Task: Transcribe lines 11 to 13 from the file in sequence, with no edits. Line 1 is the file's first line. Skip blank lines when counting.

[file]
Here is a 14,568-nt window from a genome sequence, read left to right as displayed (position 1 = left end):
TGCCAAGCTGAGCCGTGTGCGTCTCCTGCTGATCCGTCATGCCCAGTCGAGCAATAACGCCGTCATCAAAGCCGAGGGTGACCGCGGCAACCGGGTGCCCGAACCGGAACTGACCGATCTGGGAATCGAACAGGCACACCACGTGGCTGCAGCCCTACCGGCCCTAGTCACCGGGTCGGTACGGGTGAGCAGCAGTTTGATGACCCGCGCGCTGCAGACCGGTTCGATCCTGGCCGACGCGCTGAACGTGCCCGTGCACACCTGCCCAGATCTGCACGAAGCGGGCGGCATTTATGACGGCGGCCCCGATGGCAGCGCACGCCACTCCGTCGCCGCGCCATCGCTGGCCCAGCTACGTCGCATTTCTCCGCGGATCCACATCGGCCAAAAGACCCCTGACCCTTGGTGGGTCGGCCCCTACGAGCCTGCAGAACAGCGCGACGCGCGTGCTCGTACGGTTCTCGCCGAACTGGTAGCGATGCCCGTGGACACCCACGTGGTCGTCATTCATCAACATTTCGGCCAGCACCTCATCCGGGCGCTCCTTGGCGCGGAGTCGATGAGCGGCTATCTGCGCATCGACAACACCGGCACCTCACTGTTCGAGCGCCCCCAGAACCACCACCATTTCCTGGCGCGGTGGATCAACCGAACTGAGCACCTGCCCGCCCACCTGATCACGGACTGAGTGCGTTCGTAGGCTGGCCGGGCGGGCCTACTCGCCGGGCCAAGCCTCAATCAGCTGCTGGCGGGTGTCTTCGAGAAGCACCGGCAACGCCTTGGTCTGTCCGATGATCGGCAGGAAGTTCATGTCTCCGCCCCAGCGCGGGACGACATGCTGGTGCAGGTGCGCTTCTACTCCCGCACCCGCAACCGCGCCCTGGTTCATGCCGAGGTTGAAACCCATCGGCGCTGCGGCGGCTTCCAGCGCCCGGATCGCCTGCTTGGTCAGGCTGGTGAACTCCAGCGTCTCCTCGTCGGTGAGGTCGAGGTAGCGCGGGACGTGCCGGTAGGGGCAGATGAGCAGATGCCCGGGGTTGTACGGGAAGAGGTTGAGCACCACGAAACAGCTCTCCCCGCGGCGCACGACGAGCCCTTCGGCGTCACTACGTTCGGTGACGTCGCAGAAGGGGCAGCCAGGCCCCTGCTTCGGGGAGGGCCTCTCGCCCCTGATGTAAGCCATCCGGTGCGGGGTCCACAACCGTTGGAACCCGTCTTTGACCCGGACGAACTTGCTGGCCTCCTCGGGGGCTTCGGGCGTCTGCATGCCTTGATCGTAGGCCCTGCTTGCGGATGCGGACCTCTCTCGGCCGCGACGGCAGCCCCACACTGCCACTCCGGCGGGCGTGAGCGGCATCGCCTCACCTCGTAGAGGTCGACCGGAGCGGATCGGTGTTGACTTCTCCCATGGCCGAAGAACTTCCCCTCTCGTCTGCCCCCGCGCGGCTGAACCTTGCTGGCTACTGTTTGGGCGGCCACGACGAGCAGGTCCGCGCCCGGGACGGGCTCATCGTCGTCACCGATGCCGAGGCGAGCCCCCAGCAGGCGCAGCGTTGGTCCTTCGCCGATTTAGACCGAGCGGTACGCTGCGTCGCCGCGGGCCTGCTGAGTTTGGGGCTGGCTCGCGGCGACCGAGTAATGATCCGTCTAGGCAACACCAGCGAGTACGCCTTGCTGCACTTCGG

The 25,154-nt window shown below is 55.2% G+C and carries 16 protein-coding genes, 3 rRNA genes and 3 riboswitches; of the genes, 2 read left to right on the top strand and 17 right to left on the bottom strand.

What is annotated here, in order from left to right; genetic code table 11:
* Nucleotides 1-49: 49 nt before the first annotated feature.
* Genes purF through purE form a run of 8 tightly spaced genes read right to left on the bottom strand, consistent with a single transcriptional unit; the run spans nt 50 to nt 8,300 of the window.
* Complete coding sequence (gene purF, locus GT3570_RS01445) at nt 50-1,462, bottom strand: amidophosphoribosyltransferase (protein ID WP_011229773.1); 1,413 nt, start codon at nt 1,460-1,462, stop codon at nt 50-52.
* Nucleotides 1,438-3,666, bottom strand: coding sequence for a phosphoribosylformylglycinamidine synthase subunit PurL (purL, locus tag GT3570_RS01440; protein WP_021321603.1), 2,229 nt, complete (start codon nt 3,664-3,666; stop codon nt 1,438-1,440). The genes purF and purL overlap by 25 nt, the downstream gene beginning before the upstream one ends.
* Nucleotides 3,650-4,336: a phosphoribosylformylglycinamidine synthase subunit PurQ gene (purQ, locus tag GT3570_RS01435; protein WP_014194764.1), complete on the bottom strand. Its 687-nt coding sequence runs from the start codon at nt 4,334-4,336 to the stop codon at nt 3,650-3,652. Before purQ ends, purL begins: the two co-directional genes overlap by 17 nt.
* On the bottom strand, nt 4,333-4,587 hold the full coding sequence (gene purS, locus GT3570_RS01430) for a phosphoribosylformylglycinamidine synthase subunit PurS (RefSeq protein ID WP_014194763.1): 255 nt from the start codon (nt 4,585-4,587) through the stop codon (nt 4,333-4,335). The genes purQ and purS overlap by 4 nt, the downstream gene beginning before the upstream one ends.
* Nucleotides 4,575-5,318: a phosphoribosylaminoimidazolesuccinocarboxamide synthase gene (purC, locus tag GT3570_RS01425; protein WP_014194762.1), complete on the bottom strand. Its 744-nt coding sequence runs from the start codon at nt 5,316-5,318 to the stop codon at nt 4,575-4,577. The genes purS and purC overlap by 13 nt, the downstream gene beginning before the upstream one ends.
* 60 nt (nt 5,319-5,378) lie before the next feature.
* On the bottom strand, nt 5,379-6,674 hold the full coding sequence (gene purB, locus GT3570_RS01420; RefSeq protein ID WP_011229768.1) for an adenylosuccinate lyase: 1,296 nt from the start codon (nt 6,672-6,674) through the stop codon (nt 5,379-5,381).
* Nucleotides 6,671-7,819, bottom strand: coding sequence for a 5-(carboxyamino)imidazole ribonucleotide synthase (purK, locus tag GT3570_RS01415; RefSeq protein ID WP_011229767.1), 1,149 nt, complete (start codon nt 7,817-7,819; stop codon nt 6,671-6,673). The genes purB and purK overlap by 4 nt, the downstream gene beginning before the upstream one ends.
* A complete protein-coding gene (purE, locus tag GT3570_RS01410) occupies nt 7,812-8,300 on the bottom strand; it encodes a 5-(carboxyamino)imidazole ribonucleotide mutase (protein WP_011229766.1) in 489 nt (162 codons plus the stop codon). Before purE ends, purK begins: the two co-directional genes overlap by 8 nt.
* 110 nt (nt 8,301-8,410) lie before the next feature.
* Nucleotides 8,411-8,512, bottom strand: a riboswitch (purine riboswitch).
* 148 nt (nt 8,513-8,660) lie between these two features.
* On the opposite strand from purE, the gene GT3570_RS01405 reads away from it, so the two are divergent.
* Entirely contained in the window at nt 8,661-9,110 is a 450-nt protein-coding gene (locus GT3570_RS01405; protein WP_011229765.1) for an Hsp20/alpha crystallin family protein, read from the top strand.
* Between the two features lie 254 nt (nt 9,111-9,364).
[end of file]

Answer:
* Nucleotides 4,575-5,318: a phosphoribosylaminoimidazolesuccinocarboxamide synthase gene (purC, locus tag GT3570_RS01425; protein WP_014194762.1), complete on the bottom strand. Its 744-nt coding sequence runs from the start codon at nt 5,316-5,318 to the stop codon at nt 4,575-4,577. The genes purS and purC overlap by 13 nt, the downstream gene beginning before the upstream one ends.
* 60 nt (nt 5,319-5,378) lie before the next feature.
* On the bottom strand, nt 5,379-6,674 hold the full coding sequence (gene purB, locus GT3570_RS01420; RefSeq protein ID WP_011229768.1) for an adenylosuccinate lyase: 1,296 nt from the start codon (nt 6,672-6,674) through the stop codon (nt 5,379-5,381).